India reports December WPI Monday, which is expected to rise 3.50% y/y vs. 3.15% in November. December CPI came in slightly lower than expected at 3.41% y/y, and so there are some downside risks to WPI. RBI next meetsFebruary 8 and it will be a tough call since the impact of the November demonetization is still being felt in the economy.
What events and releases will impact trading in the week starting Jan 16th.
- ECB interest rate statement. Thursday 7:45 AM ET/1245 GMT. ECB Draghi press conference to follow at 8:30 AM ET/1330 GMT. The ECB will meet next week and announce that rates will remain unchanged. The last meeting the ECB moved increase the types of bonds that could be purchased for QE purposes (read German notes). That included bonds with yields below the -0.4% deposit rate. In addition, they lowered the maturity requirement to one-year from two- years (read German notes). However, they also reduced the amount of QE purchases from 80B Euro to 60B Euro until the end of December. There will be no change in policy, nor change in QE. So the focus will be squarely on the comments from Draghi during his traditional prepared statement and then Q&A. Will he sway more toward the hawkish Germans or keep committed to the the same path..
- Bank of Canada rate statement. Wednesday at 10 AM ET/1500 GMT. Press conference at 11:15 AM ET. The bank will also release its quarterly Monetary Policy Report (MPR) at 10 AM ET. Stephen Poloz and Senior Deputy Gov. Carolyn Wilkens will give a statement and hold a press conference. The rate is expected to remain unchanged at 0.5%. In their last MPR, they saw 2017 CPI at 1.9% and core CPI at 1.7%. That was down from earlier projections of 2.1% and 2.0% respectively. For GDP they estimate growth of 2.2% (up from 2.1%).
- US CPI/Core CPI. Wednesday at 8:30 AM ET/1330 GMT. The US will release consumer price data for December with expectations for MoM rising by 0.3% (vs. +0.2% last month). The Ex Food and energy is expected to increase by +0.2% (vs +0.2% last). The YoY numbers are expected to rise to 2.1% from 1.7% and 2.2% from 2.1%. The core YoY ended 2015 at 2.1% with the high extending to 2.3% in Feb and again in August
- Australia employment change. Wednesday at 7:30 PM ET/Thrusday 0030 GMT. The Australian employment report is expected to show employment change of 10.0K vs 39.1K last month. The gain last month was well above the estimate of 17.5K. The unemployment rate did move higher to 5.7% last month from 5.6%. The estimate is for the rate to remain at 5.7%. Last month full time employment rose by 39.3K. The part time employment fell by -0.2K.
- UK Retail sales. Friday at 4:30 AM ET/0930 GMT. The November retail sales in the UK are expected to to dip by -0.1% vs. +0.2% estimate last month. Ex auto fuel a larger -0.4% decline is forecast. The YoY changes are expected to show healthy 7.2% and 7.5% gains respectively.
Feeling “humiliated” by events since demonetisation, RBI employees today wrote to Governor Urjit Patel protesting against operational “mismanagement” in the exercise and Government impinging its autonomy by appointing an official for currency coordination.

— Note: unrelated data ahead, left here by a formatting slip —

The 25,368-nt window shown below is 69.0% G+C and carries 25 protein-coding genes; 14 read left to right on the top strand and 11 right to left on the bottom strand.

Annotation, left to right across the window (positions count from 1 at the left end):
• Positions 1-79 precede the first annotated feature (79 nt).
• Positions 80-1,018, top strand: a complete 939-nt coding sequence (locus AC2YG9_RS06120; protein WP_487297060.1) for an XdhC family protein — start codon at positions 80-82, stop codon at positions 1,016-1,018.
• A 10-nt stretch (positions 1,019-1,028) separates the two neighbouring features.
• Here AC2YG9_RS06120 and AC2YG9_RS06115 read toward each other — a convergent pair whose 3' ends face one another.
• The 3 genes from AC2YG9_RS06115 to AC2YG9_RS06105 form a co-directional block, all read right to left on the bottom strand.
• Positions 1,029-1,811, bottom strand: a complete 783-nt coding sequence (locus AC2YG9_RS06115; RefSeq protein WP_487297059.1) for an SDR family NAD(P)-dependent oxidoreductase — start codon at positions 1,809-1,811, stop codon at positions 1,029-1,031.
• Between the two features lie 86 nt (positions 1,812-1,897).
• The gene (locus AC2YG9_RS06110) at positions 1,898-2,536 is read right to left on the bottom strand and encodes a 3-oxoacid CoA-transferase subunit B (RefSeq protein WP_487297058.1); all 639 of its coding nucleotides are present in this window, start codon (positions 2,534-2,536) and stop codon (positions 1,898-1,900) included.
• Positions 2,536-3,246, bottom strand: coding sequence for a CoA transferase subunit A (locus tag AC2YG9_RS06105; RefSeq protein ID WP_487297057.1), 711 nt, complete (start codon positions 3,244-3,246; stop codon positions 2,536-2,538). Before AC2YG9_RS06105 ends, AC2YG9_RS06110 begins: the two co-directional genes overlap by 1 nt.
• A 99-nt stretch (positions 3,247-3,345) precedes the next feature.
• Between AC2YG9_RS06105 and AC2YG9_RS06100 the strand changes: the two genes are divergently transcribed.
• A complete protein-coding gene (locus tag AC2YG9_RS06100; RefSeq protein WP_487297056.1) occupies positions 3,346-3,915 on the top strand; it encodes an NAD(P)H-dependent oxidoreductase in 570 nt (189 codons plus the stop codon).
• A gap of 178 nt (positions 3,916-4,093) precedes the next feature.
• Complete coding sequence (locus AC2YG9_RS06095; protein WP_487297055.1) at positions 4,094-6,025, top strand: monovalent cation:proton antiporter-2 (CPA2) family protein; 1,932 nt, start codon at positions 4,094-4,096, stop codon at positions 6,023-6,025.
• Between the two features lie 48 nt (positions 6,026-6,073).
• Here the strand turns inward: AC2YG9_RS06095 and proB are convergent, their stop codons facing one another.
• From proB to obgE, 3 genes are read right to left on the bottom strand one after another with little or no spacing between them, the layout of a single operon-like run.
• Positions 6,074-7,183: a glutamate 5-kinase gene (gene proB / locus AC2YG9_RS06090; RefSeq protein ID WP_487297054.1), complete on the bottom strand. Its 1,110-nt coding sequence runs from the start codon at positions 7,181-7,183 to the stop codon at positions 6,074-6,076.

In a letter, they said autonomy and image of RBI has been “dented beyond repair” due to mismanagement and termed appointment of a senior Finance Ministry official as a “blatant encroachment” of its exclusive turf of currency management.
“An image of efficiency and independence that RBI assiduously built up over decades by the strenuous efforts of its staff and judicious policy making has gone into smithereens in no time. We feel extremely pained,” the United Forum of Reserve Bank Officers and Employees said in the letter addressed to Patel.
Commenting on “mismanagement” since November 8, when note ban was announced, and the criticism from different quarters, the letter said, “It’s (RBI’s) autonomy and image have been dented beyond repair.”
At least two of the four signatories — Samir Ghosh of All India Reserve Bank Employees Association and Suryakant Mahadik of All India Reserve Bank Workers Federation — confirmed the letter. The other signatories are C M Paulsil of All India Reserve Bank Officers Association and R N Vatsa of RBI Officers Association.
The forum represents over 18,000 employees of the RBI across the ranks, Ghosh said.
While the Fed watchers have been obsessing in recent weeks about the pace and size of any upcoming Fed rate hikes, summarized best by Dallas Fed president Robert Kaplan who earlier today said:
- KAPLAN: AMONG BIGGEST DISAGREEMENTS AT FED IS ON HOW QUICKLY TO RAISE RATES
… and unexpected new buzzword emerged today, namely Fed balance sheet unwind when first Philly Fed’s Steve Harker noted it in his speech earlier this morning…
- HARKER: WHEN RATES AT 1%, NEED TO LOOK AT UNWINDING BAL SHEET
followed later in the day by St. Louis Fed’s James Bullard who, likewise, hinted that selling Fed assets may be coming soon:
- BULLARD: BAL SHEET ROLLOFF MAY BE BETTER THAN AGGRESSIVE HIKING
Of course, how credible it is that the the Fed may actually engage in this is anyone’s guess: should the Fed “unexpectedly” start to reduce its balance sheet, the impact on global yields would be devastating, and make the Taper Tantrum and the TanTrump seems like child’s play in comparison. Which, perhaps, is why today for the first time we got not one but two such “trial balloons” from two separate Fed presidents, just to gradually acclimate the market with the concept of upcoming balance sheet normalization.
Don’t anyone accuse Brazil’s central bank of not being bold.
In a unanimous decision, the bank cut its policy interest rate by 75 basis points on Wednesday, exceeding the consensus call for a 50bps cut and sharply picking up the pace on an easing cycle it began with two back-to-back cuts of 25bps each in October and November
In a statement, the bank said economic activity had fallen below expectations and that a recovery would take longer than previously anticipated.